Oshkosh Corp., Oshkosh, Wis., is being awarded a $24,980,405 firm-fixed-price delivery order, 0093, under their existing indefinite-delivery/indefinite-quantity contract. This delivery order is for the purchase of 95 Medium Tactical Vehicle Replacement vehicles. Production and work will be performed in Oshkosh, Wis., and is is expected to be completed by September 2010. Contract funds will not expire at the end of the current fiscal year. The Marine Corps System Command, Quantico, Va., is the contracting activity (M67854-04-D-5016).

Raytheon Technical Services Co., LLC, Indianapolis, is being awarded an $18,746,557 delivery order modification, against a previously issued basic order agreement, to provide additional funding to extend the current period of performance for V-22 aircraft software products until June 30, 2010. Work will be performed in Indianapolis, and is expected to be completed in June 2010. Contract funds in the amount of $711,200 will expire at the end of the current fiscal year. The Naval Air Systems Command, Patuxent River, Md., is the contracting activity (N00019-05-G-0008).

Alion Science and Technology Corp., Chicago, is being awarded an $18,712,956 cost-plus-fixed-fee contract for advanced submarine technology research and development. The objective of this research is to investigate technical concerns in areas specific to submarine survivability and mission performance, and develop engineering solutions that allow these attributes to be improved over existing ship capabilities or implemented with greater efficiency and less cost. The period of performance is December 2010 through December 2014. The places of performance will be at the contractor facilities in Mystic, Conn. (25 percent), Washington, D.C. (23 percent), Cambridge, Mass. (19 percent), Suffolk, Va. (18 percent), and Middletown, R.I. (15 percent). Contract funds in the amount of $120,000 will expire at the end of the current fiscal year. Office of Naval Research, Arlington, Va., is the contracting activity (N00014-10-C-0132).

YYK Enterprises, Inc., National City, Calif., is being awarded a firm-fixed-price, indefinite-delivery/indefinite-quantity contract with a maximum ceiling amount of $16,250,000, to provide interior and exterior preservation services onboard Navy ships and other government vessels within a 50-mile radius of San Diego. Work will be performed in San Diego, and is expected to be completed by December 2010. Contract funds in the amount of $3,000 will expire at the end of the current fiscal year. The contract was competitively procured and advertised via the Federal Business Opportunities web site with six proposals solicited and six offers received. The Southwest Regional Maintenance Center, San Diego, is the contracting activity (N55236-10-D-0010).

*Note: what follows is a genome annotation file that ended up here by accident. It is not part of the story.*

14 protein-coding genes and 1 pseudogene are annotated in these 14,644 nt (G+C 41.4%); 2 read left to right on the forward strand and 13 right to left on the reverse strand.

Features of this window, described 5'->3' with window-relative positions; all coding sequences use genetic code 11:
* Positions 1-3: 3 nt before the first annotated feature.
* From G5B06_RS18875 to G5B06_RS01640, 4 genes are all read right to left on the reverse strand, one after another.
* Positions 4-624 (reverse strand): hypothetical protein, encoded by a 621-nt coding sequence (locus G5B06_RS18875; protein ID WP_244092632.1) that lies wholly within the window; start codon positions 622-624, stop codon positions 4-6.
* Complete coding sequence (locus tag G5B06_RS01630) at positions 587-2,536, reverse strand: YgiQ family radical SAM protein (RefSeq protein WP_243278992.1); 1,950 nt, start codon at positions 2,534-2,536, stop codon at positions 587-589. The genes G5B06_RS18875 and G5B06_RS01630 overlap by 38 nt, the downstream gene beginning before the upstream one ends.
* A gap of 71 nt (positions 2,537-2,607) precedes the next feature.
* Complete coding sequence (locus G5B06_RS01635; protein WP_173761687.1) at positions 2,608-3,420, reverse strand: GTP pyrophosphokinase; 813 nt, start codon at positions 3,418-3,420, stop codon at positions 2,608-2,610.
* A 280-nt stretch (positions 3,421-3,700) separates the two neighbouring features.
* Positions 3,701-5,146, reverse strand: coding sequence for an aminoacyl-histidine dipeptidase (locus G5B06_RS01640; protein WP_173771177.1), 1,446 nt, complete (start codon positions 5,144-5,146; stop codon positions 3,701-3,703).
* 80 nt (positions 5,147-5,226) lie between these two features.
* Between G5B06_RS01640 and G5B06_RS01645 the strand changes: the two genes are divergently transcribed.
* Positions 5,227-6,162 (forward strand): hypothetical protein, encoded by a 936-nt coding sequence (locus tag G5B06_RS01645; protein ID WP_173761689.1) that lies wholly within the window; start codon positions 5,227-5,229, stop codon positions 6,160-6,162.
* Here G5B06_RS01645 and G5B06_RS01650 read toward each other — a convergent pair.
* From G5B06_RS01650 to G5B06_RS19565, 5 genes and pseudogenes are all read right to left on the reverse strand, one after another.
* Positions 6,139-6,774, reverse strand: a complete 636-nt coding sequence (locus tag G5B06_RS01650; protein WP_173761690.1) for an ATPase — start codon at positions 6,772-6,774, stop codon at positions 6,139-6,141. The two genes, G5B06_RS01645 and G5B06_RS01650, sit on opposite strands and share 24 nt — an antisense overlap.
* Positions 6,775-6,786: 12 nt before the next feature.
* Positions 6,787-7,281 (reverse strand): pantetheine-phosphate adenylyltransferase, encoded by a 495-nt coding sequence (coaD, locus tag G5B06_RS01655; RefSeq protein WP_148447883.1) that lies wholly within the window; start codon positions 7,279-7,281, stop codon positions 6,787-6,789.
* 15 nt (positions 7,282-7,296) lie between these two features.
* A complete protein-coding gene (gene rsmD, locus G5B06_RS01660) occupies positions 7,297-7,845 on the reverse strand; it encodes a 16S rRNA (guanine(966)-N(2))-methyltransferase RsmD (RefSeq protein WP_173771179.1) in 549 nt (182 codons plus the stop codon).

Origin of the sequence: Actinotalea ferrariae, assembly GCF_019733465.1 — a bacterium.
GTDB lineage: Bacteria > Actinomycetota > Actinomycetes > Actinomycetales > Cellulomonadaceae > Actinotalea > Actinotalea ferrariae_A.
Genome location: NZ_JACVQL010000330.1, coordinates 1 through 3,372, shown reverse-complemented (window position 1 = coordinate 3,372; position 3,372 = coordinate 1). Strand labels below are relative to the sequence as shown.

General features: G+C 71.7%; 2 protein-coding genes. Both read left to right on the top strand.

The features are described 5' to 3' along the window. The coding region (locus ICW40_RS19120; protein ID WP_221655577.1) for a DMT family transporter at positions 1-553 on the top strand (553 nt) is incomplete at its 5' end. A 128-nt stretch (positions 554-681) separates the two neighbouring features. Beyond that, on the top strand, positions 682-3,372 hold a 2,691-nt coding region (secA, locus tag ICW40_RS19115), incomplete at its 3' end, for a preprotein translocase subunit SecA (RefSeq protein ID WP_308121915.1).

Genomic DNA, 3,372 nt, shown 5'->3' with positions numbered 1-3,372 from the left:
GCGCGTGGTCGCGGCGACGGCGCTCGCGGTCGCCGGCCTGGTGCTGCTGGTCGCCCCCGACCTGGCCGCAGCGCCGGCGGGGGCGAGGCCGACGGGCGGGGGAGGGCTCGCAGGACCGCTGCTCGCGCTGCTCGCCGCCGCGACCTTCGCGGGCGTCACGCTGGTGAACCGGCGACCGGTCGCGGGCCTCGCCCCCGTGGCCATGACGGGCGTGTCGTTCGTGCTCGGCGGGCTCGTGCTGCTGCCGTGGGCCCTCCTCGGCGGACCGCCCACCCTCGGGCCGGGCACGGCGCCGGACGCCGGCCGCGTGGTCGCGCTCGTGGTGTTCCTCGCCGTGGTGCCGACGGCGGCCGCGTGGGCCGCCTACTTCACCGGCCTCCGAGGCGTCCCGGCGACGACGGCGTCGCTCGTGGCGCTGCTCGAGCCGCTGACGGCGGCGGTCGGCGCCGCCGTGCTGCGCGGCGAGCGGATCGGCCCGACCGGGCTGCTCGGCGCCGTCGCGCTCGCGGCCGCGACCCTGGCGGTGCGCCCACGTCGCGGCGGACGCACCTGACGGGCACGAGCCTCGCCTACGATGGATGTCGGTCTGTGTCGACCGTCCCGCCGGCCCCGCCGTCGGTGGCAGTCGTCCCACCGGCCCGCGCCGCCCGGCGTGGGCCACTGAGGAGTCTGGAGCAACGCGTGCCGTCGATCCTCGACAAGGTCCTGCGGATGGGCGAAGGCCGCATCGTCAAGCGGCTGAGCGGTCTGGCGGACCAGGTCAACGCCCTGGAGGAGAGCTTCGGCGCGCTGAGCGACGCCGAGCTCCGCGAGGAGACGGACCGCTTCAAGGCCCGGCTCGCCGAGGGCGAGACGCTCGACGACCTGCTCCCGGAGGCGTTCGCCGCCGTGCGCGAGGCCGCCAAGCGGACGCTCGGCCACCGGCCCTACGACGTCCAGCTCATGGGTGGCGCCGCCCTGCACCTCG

BAE Systems Hawaii Shipyards, Inc., Honolulu, is being awarded a $16,102,439 modification to previously awarded contract for repairs and upgrades to various shipboard systems on the USS Paul Hamilton (DDG 60). Work will be performed in Pearl Harbor, Hawaii, and is expected to be completed by May 2010. Contract funds in the amount of $16,102,439 will expire at the end of the current fiscal year. The Pearl Harbor Naval Shipyard and Intermediate Maintenance Facility, Pearl Harbor, Hawaii, is the contracting activity (N00024-06-C-4408).

EG&G Technical Services, Inc., Dumfries, Va., is being awarded task order M6785402A9011-0088 in the amount of $12,941,170, under previously awarded contract. The scope of this effort is to provide on-going acquisition, engineering, analytical, logistics, sustainment and warranty support for PM Engineer Systems (PM/ES) in the areas of mobility and countermobility, construction and material handling equipment, engineer support equipment, and lifecycle support. PM/ES manages approximately 50 programs of record plus emerging requirements. Work will be performed in Quantico, Va., and is expected to be completed in January 2011. Contract funds will expire on Sept. 30, 2010, Sept. 30, 2011 and Sept. 30, 2012. The Marine Corps System Command, Quantico, Va., is the contracting activity (M67854-02-A-9011-0072).

Raytheon Network Centric Systems, St. Petersburg, Fla., is being awarded a $12,653,092 modification to previously awarded contract for production and testing of Cooperative Engagement Capability systems. Work will be performed in Largo, Fla. (47 percent); St. Petersburg, Fla. (20 percent); Dallas, Texas (18 percent); and McKinney, Texas (15 percent). Work is expected to be completed by September 2012. Contract funds will not expire at the end of the current fiscal year. The Naval Sea Systems Command, Washington, D.C., is the contracting activity (N00024-08-C-5203).

Lockheed Martin Systems Integration, Owego, N.Y., is being awarded a $10,000,000 modification to a previously awarded firm-fixed-price contract to develop, integrate and test modifications for the audio management computer and embedded global positioning system/inertial navigation system in the MH-60R and MH-60S common cockpit. These efforts address obsolescence issues. Work will be performed in Owego, N.Y., and is expected to be completed in February 2012. Contract funds in the amount of $10,000,000 will expire at the end of the current fiscal year. The Naval Air Systems Command, Patuxent River, Md., is the contracting activity (N00019-04-C-0028).